Are they tired, hungry, lonely, or scared? Perhaps they are finding life unpredictable, confusing, frustrating, or over-stimulating? Babies and young children are yet to learn about what they like and dislike, what they are feeling and why, and how to effectively communicate all these new emotions.

As the dog trainer is a ‘behaviourist’ this came across well in the show. It highlighted what the children were experiencing and why they need help from understanding and patient adults. If adults get cross and thwart children, they often only succeed in fanning the flames of their children’s anger and upset. This leads to increased cortisol, pushing them down a path towards fight or flight mode.

Instead, children need their adults to provide them with reassurance, a calming atmosphere and strategies that can help them cope in the future. In time they will use these to learn to recognise and manage their own feelings.

Adults can help babies and young children in many ways. For example, we can try to find out what they are afraid of and try to fully grasp typical child development ages and stages. We all need to feel supported, understood, positively acknowledged and affirmed.

We just don’t need a clicker, sticker, or piece of chocolate to show us.

The problem with the clicker

Compliance techniques such as the clicker training that we see in How To Train Your Baby Like A Dog essentially bribe children to behave in a certain way.

Rewarding compliance with reward charts or treats may well show quick results in some cases, but from my experience they are largely ineffective. They work on the premise that children are willfully behaving in a certain way (which largely speaking they are not) and do not offer them time to find out what is upsetting them or offer any coping strategies. Instead, it encourages them to quash their feelings just to get a reward

What’s more, it sends the wrong message to children by leading them to believe that they should always do as they are told without questioning it.

Then there is the issue of when to stop using these techniques and what happens when there is no one around to tell the child what to do. You run the risk of leading children to believe that their place in life is to please others, which has obvious links to being bullied or groomed.

Furthermore, the use of clicker training on autistic children has already been shown to have links to post-traumatic stress disorder.

A more positive approach to problem behaviour

Positive relationships between adults and children are vital to help young people feel safe, secure and supported. Children do not need to feel distressed and alone – they need their adults to provide a safe and secure emotional base for them.

If a toddler has accidentally torn a page in a book, what would be the typical adult response? Disappointment? Perhaps anger? What if it was an accident, that the child is still refining their page-turning abilities?

You might instead choose to mend the tear together with some tape, and model how to turn pages carefully to help the child on their learning journey. Life is full of trial and error, and there is lots to learn about what doesn’t work until you find something that does.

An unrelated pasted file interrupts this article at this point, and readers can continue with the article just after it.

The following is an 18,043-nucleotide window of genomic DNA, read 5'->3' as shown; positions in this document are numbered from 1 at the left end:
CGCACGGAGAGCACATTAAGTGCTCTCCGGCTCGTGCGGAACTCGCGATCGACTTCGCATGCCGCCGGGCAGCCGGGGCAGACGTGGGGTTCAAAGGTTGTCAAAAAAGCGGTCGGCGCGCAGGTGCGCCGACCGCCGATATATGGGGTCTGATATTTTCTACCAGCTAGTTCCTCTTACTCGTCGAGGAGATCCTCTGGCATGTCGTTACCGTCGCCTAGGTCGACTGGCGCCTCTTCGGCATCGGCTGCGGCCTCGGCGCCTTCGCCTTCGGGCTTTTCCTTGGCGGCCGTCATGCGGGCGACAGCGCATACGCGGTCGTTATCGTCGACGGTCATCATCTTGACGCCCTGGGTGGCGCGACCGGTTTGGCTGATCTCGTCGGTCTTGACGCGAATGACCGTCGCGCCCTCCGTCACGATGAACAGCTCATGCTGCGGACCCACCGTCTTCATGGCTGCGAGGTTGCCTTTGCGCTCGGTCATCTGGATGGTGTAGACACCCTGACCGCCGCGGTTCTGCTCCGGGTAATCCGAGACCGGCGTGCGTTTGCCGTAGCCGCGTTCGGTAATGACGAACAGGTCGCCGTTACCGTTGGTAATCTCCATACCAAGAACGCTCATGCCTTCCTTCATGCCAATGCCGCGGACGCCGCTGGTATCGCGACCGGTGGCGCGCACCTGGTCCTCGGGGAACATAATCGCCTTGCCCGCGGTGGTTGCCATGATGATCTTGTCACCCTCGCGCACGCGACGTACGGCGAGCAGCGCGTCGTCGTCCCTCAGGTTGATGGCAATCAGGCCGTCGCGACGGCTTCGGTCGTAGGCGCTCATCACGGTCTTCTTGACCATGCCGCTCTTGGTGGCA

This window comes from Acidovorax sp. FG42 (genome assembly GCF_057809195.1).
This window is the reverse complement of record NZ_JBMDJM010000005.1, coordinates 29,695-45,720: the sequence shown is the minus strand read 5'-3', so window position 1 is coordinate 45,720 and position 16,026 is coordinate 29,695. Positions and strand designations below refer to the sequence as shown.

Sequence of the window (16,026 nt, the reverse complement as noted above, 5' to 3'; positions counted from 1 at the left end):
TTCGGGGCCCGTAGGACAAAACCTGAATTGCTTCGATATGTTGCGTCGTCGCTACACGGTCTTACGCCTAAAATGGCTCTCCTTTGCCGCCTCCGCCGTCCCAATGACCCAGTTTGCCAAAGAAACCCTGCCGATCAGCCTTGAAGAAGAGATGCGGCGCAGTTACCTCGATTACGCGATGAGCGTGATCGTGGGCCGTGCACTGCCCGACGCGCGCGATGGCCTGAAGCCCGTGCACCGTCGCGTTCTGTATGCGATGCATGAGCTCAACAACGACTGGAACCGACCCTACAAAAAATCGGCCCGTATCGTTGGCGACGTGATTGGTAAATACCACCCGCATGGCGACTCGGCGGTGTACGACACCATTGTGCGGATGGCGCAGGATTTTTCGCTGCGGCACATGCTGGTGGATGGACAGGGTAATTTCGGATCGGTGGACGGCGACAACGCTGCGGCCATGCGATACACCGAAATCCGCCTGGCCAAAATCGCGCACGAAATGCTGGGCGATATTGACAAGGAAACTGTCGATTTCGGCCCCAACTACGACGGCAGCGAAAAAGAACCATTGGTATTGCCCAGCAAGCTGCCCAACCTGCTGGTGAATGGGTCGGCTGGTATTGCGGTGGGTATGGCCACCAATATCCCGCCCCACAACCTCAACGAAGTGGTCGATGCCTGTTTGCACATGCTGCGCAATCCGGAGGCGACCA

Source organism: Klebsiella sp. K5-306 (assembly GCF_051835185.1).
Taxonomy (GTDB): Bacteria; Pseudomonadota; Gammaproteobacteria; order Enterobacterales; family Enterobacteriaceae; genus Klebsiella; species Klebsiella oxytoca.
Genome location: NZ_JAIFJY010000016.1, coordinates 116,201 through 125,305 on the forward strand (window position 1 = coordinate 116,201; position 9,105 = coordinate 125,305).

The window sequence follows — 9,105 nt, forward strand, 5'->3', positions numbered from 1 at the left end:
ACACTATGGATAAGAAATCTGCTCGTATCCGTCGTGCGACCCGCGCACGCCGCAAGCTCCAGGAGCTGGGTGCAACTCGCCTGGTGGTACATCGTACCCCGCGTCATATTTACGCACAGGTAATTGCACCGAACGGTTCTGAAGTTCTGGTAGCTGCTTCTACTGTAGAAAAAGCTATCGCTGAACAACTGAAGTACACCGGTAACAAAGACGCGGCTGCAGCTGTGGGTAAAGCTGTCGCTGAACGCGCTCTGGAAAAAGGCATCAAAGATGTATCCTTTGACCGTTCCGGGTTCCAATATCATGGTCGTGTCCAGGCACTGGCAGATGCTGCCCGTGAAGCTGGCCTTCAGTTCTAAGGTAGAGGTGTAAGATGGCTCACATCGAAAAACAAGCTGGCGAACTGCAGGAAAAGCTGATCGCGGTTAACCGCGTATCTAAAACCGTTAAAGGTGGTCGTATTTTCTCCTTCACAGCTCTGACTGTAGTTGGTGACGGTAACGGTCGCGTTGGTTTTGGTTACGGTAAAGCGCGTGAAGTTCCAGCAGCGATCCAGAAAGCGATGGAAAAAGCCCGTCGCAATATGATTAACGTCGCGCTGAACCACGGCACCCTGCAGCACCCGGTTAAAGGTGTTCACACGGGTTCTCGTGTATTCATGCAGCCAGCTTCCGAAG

Children learn by observing and copying the people around them and that’s why positive role models are so crucial. If adults leap in and snatch something away from a child because they don’t seem to be behaving appropriately, it gives the impression that snatching is OK if you do not agree with something. Equally, if you want children to use their manners, you need to begin by modelling those words yourself.

Finally, it’s worth noting that young children aren’t able to think abstractly, and so you often need to be more specific when giving instruction. Parents often say things like ‘don’t spill’ or ‘don’t run, you’ll fall!’ but if you can hear yourself saying these kinds of things, practise more positive, clear approaches like ‘be careful, use two hands’ or ‘slow down a little’.

A better recipe for good behaviour

We all need a reminder sometimes that babies and young children are not ours to “train”.

Instead, with positive role models, understanding, help, and support they can learn to understand their feelings and environments. Babies and children need our understanding, compassion, and patience – and they need to be positively acknowledged whenever we can.

Positive relationships within the enabling environments we provide will help children to form strategies that help them in difficult situations. At the same time, we’re building their self-esteem and self-worth, helping them to learn what they can do, what they find difficult, and what they like or dislike.

With this new understanding, they’ll be able to use their growing communication toolkit to explain their needs, manage their own behaviour and self-regulate their emotions way better than a dog could ever do.

Sue Asquith is an independent Early Childhood Consultant and author with more than 15 years experience delivering training in the early years. Her first book, all about self-regulation, will be out in Spring 2020, and you can keep up with the latest developments on her Twitter @sueasquith, or over on her personal Facebook Group.